A consistently intelligent (or at least bright), coherently constructed comedy that is on occasion a rather pointed critique of the American education system in the…
"A Perfect World" contains a prison break, the taking of a hostage, a chase across Texas, two murders, various robberies, and a final confrontation between a fugitive and a lawman. It is not really about any of those things, however. It's deeper and more interesting than that. It's about the true nature of violence and about how the child is father to the man.
The film brings together the leading icons of two generations of strong, silent American leading men: Kevin Costner, as a fugitive who takes a boy as a hostage, and Clint Eastwood, as the Texas Ranger who leads the pursuit. But the Costner character doesn't seem really focused on his escape, and the Eastwood character seems somewhat removed from the chase. These two men first met long ago, and they both know this isn't about a chase. It's about old, deep wounds.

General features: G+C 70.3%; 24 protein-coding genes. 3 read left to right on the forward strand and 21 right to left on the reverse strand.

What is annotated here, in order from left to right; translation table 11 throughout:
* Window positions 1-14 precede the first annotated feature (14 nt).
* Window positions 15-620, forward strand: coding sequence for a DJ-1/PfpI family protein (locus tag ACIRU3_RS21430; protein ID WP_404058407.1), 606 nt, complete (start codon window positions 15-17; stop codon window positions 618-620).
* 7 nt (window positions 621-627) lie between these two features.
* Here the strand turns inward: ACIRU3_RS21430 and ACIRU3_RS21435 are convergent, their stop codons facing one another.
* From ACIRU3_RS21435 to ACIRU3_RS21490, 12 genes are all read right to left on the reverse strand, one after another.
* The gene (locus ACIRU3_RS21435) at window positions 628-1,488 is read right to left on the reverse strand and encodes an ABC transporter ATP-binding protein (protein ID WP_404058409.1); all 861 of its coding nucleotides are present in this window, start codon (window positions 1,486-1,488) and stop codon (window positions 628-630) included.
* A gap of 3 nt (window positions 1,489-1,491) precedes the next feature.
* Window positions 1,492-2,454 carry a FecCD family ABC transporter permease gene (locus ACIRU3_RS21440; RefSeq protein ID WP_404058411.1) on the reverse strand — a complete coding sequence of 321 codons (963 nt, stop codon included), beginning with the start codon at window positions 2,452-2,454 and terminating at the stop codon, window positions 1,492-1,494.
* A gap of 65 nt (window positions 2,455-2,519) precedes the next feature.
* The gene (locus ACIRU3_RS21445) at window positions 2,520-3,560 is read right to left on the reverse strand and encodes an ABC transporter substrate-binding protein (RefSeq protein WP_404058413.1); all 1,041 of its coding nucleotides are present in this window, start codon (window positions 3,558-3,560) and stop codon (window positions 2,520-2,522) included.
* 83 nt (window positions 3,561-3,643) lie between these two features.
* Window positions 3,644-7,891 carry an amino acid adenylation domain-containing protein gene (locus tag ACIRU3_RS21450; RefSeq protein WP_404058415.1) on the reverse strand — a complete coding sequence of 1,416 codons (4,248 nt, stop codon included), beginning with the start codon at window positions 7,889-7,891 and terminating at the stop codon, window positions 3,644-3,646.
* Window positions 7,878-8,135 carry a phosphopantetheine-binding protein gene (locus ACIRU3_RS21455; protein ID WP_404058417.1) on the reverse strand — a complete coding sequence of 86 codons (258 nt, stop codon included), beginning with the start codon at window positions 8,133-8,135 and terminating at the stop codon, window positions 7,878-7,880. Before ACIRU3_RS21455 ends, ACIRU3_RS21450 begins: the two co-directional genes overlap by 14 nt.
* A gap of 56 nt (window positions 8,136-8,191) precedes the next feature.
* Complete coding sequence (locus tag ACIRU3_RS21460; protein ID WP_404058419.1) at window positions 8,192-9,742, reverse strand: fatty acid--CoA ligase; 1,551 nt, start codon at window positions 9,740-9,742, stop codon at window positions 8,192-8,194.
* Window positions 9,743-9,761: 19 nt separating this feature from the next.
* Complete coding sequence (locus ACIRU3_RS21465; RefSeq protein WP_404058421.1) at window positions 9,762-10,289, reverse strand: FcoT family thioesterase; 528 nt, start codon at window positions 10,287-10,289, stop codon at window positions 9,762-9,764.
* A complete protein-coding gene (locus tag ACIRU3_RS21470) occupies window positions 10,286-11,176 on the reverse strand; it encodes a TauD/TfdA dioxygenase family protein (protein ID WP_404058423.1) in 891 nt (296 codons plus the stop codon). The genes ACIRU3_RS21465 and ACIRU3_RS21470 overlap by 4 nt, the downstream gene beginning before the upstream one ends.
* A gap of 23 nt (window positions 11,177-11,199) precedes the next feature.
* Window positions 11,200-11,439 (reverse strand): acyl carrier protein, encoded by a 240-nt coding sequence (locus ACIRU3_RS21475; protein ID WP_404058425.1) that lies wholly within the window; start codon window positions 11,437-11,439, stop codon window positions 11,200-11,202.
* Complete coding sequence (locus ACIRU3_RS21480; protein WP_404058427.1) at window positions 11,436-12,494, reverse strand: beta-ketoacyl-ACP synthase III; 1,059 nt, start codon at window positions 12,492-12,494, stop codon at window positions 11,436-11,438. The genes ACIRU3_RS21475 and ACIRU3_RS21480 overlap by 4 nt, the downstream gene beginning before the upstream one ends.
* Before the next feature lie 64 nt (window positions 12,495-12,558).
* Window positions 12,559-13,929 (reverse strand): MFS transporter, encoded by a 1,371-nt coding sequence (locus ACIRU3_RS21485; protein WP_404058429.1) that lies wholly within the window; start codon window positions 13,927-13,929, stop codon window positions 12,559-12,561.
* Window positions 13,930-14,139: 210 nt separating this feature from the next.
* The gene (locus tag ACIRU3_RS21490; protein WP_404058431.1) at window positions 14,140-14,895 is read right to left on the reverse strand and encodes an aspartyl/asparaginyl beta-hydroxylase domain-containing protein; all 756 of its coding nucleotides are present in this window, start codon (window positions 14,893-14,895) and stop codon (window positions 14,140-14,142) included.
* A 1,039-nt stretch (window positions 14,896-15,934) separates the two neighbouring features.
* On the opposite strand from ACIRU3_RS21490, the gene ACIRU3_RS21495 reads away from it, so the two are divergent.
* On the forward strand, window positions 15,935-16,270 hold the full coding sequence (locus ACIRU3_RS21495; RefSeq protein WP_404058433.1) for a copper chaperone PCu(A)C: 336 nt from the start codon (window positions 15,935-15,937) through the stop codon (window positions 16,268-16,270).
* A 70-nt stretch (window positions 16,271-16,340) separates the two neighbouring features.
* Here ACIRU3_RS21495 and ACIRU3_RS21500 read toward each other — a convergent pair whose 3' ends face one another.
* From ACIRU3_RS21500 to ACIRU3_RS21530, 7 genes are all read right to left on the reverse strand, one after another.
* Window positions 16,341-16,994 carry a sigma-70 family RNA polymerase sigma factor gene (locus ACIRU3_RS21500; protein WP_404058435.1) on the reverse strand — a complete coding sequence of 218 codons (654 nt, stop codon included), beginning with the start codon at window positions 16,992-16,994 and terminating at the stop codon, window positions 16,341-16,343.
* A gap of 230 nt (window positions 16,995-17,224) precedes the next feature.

This is a movie that surprises you. The setup is such familiar material that you think the story is going to be flat and fast. But the screenplay by John Lee Hancock goes deep. And the direction by Clint Eastwood finds strange, quiet moments of perfect truth in the story.
Both Costner and Eastwood are fresh from triumphs at the Academy Awards, but in neither "Dances with Wolves" nor "Unforgiven" will you find the subtlety and the sadness they discover here. Eastwood has directed 17 films, but his direction is sometimes taken less seriously because he's a movie star. "A Perfect World" is a film any director alive might be proud to sign.